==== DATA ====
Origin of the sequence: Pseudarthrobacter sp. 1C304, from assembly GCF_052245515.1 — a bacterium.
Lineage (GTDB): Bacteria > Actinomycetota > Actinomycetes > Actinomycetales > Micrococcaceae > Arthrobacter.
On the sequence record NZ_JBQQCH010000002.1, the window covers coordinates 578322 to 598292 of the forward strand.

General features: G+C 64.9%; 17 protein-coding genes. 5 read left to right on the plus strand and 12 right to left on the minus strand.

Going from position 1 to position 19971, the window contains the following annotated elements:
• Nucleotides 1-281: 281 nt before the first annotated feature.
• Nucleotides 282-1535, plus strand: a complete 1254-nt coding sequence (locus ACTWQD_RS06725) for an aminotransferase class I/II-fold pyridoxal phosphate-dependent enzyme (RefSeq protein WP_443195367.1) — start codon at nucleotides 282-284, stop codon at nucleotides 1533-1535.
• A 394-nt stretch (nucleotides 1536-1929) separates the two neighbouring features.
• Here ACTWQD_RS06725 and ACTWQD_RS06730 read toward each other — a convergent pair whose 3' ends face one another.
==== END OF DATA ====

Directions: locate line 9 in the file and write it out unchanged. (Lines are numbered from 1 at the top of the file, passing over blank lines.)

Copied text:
• Here ACTWQD_RS06725 and ACTWQD_RS06730 read toward each other — a convergent pair whose 3' ends face one another.